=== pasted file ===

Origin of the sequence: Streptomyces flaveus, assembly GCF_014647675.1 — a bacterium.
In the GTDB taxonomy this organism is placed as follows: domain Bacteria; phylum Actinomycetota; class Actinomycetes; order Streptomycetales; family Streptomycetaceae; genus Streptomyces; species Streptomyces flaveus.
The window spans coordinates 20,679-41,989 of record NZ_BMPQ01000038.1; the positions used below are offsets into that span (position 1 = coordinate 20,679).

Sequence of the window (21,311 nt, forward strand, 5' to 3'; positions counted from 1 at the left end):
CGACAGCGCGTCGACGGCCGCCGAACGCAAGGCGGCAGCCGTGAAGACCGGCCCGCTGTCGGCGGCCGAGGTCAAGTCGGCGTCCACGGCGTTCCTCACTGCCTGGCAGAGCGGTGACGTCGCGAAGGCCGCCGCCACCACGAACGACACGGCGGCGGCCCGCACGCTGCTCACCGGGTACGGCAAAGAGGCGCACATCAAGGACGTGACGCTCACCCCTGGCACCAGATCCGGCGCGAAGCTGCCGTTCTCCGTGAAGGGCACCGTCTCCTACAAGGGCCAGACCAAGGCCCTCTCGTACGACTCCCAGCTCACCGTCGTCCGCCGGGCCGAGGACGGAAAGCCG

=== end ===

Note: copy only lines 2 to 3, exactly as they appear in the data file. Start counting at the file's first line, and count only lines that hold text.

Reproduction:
In the GTDB taxonomy this organism is placed as follows: domain Bacteria; phylum Actinomycetota; class Actinomycetes; order Streptomycetales; family Streptomycetaceae; genus Streptomyces; species Streptomyces flaveus.
The window spans coordinates 20,679-41,989 of record NZ_BMPQ01000038.1; the positions used below are offsets into that span (position 1 = coordinate 20,679).